Thursday, 25 February 2010

New Fridge Food Post

Just to let you know that I have written a new Fridge Food post over the way. It's veal with a Marsala and mushroom sauce, asparagus and saute potatoes. Veal with Marsala is an Italian classic and brings back so many happy memories of long atmospheric lunches overlooking Lake Como in the sunshine.

I would love to sit here and write just now, but I'm afraid I can't. This evening I am expecting my third set of house guests in two weeks and I have the place to clean, food to buy, meals to consider and prepare, laundry to do...and a thousand other jobs.

The snowfall of recent days has disappeared as the thermometer has crept above zero, but now we are back to damp, dank, chill and grey - my most hated weather. The snowdrops are battling nobly on, only just getting going thanks to this long cold winter. Which reminds me that I must go out and pick some for my guests' room. They are travelling over from France and I have just heard that their flight was cancelled (French striking again I believe, though I was blissfully unaware of this) and they are on a train to Calais. I think they will be needing a roaring fire, good wine and a warm bed when they finally get here, so I'd better get going.

Till the next time.

Have a good weekend.

Thursday, 11 February 2010

My Wednesday

Things I Have Seen Today

The sun rising on a frosty field.

Tears running down a small child's face.

A dusting of snow on old slate rooves.

Swirling snowflakes showing the shapes of the wind.

Yellow headlights on a foggy grey road.

Black tarmac turned unexpectedly white.

A distant blue sky and sunlit plains shining beyond the heavy spotted veil of snowflakes which shrouded the misty heights and sheep-clad hills around me.

A sleek silver express train.

Laughing children on a big school bus.

Two white-haired old ladies in a small red car.

Crows circling above the bare black branches of a winter tree etched against the clear sharp blue of an evening sky.

A golden hill and a shadowy valley.

Calm reflections on a glassy reservoir.

Long-horned cattle with shaggy coats and muted hues grazing in the mist.

A pale evening sun polishing the white dusted bluff of Combs Moss in the distance.

A girl on a pony, a man with a dog.

A smile lighting up a small child's face.

The light going down on a still frozen field.

Things I Have Felt Today

A small child's hand in mine.

The strong hug of spindly young arms.

The energy of yoga.

The warmth of friendship.

Good food in my tummy.

The peace of solitude.

A mother's love.


10th February 2010

Friday, 5 February 2010

Fridge Food - New Post

I've just posted a recipe for sea bass fillets with fennel, leeks and grapes. Go take a look if you're feeling peckish.

Tuesday, 2 February 2010

Wind Like an Atmospheric Razor

The following piece is called 'Climbing Combs Moss in January' and is taken from All About Derbyshire by Edward Bradbury (1884). It describes the moor which stretches far and wide from the top of the escarpment - the view on which I am lucky enough to feast my eyes during the changing seasons from the windows of our house.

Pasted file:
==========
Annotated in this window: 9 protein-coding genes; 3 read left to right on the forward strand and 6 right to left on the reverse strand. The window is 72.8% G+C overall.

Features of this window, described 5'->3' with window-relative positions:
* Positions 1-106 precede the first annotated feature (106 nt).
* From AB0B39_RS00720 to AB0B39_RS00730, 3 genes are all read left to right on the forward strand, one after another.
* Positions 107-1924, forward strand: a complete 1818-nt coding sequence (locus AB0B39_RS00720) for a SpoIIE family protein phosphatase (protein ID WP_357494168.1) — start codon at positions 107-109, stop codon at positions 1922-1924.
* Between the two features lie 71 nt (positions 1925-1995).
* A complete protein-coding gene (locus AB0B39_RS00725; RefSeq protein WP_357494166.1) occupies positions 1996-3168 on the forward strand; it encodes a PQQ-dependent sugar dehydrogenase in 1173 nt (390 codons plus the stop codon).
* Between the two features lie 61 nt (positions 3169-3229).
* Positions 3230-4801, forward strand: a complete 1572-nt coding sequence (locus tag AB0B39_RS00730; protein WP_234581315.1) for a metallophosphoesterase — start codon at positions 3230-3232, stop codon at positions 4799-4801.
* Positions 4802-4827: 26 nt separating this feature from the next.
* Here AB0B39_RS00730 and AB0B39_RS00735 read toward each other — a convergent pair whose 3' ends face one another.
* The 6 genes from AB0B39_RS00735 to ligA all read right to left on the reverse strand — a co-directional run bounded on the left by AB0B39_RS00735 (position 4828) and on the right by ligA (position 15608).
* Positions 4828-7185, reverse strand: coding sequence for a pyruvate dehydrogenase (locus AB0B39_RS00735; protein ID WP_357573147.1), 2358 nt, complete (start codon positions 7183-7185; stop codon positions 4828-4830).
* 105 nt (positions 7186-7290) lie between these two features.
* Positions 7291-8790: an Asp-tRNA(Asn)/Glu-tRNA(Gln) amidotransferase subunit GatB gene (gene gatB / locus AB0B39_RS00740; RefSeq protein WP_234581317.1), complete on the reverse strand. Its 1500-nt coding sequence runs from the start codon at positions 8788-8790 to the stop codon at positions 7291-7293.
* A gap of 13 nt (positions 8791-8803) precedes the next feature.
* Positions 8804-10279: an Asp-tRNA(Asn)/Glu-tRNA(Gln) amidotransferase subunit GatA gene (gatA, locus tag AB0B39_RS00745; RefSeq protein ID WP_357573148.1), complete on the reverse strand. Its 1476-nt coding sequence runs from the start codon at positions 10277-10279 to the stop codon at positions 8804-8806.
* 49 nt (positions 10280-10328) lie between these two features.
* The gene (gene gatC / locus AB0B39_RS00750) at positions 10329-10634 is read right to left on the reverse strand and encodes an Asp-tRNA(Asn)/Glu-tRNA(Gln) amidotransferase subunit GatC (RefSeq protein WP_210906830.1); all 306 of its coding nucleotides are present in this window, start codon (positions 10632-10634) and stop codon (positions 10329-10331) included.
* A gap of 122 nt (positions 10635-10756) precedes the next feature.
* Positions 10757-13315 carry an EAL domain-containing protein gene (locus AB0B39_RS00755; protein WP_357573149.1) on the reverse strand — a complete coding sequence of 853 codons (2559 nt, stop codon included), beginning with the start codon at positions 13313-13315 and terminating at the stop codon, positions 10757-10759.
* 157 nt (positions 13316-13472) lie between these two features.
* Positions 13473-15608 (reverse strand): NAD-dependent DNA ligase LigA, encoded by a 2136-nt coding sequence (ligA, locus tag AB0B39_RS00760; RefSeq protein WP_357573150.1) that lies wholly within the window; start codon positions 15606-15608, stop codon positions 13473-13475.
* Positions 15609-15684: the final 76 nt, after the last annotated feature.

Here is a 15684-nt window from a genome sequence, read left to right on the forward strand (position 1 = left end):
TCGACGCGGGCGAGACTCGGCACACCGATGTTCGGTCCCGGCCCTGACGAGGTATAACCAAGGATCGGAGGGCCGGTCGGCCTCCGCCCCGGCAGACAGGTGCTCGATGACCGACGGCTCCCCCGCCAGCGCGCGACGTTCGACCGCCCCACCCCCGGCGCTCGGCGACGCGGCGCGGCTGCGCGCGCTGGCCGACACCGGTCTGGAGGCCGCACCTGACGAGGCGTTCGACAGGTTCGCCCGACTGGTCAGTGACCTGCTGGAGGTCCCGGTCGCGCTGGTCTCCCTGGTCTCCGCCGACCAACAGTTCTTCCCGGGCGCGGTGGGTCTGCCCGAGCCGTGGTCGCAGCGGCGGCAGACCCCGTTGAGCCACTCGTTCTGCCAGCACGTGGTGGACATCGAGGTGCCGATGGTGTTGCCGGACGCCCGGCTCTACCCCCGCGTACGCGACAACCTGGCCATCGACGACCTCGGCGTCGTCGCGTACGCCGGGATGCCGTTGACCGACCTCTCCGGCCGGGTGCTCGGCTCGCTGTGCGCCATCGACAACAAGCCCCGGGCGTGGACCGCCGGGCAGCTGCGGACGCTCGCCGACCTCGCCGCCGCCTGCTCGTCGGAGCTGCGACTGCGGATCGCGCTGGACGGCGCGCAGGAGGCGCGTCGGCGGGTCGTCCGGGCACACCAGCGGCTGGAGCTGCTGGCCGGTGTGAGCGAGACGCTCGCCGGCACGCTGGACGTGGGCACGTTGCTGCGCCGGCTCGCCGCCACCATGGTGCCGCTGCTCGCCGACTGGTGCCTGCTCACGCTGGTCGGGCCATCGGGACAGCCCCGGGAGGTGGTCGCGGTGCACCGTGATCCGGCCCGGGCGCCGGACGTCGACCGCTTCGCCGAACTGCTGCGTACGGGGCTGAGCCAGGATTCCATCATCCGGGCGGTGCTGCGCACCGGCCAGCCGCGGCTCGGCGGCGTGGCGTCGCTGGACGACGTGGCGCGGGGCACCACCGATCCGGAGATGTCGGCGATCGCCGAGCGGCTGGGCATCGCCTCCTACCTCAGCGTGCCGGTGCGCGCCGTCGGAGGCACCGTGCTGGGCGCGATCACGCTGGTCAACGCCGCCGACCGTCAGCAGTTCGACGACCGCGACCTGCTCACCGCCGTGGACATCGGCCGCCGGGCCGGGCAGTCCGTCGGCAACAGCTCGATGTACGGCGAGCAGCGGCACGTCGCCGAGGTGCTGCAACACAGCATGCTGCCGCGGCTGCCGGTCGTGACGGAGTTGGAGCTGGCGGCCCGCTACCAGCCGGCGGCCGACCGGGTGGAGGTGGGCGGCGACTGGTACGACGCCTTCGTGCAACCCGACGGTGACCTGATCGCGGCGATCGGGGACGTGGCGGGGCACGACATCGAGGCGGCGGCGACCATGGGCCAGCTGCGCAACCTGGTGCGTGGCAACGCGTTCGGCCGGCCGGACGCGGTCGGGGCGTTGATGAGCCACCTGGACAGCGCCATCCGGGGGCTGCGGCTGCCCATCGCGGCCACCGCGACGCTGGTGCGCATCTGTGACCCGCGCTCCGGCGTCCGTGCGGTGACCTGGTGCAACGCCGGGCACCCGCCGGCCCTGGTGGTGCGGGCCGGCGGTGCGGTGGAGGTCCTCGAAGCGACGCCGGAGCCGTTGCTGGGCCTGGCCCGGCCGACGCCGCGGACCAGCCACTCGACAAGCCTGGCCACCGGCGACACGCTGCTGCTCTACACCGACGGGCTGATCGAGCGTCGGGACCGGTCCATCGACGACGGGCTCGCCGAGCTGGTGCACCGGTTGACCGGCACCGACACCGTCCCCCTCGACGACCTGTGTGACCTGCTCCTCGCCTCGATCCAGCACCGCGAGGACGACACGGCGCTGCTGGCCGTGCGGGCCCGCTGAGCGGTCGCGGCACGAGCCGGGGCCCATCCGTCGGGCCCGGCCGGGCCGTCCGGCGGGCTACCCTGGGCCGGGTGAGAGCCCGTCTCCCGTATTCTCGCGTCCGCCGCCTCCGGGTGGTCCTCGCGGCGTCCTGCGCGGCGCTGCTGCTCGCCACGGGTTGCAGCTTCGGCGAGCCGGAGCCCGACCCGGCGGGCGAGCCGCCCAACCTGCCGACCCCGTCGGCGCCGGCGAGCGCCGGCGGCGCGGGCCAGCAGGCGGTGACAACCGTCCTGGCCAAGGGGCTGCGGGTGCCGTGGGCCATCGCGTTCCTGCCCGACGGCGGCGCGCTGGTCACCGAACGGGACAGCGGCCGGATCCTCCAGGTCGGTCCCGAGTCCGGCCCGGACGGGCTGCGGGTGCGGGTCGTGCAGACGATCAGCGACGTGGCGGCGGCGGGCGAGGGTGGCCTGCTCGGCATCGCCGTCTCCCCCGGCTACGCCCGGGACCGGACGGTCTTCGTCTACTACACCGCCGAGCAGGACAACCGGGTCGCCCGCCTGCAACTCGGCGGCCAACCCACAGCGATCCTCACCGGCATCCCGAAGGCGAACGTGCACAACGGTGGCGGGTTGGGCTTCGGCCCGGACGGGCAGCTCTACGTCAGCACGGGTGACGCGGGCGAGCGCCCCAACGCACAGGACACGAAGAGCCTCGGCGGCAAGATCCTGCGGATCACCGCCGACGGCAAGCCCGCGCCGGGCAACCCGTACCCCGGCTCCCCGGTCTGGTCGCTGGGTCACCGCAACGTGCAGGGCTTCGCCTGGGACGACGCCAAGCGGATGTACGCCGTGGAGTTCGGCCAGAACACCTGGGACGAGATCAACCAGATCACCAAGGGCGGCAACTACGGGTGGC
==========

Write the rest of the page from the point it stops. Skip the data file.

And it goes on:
We struck across the moor. The north-easter at this altitude shaves one like an atmospheric razor. The long beard and moustaches of the Young Man are being frozen into matted iron; there is ice on the mouthpiece of my pipe; but we perspire with the plunging exercise through the springy heath which we, being lovers of birds and loathers of the battue, protest has all the glow and excitement of grouse shooting without its cruelty. Several grouse rise, but at long distance from us. Once a hare starts from our feet.

But there seems to be an utter suspension of life. The moors are a picture of wild desolation, and a cold lonelineess, that is not altogether without poetic fascination. The black rigour of the frost seems to hold everythging fast in its iron grip. The peaty pools are frozen; there is a great stillness; everything is dead; the prevailing colour is dead; a neutral tint, a shroud of swathing mist, a brooding cold grey that half hides and half reveals. The moors themselves seem to be a vast black sea of raging billows suddenly checked in the height of a storm and held in eternal arrets. The heather, regarded as a mass, is a dark bronzed green-like velvet, and is as attractive to the artistic eye as in its wine-stained purple of full bloom. But taking the individual plant it is withered and dead. ....But if the heather is dead, the bilberry is a bright green, for it is freshest in the depths of winter, and duskiest in the summer; while in the protected clefts and sheltered crevices of the gritstone are beautiful lichens and mosses that are miracles of colour.

Today all is sodden grey without. I am happy to be indoors with music and warmth. Tomorrow snow is forecast again and hopefully the view before me will be transformed once more. What I love about the coming of the snows is that the landscape comes alive again. The blanket of whiteness brings its own energy, its own light and, for me at least, a sense of renewed hope. It is the true heart of winter.

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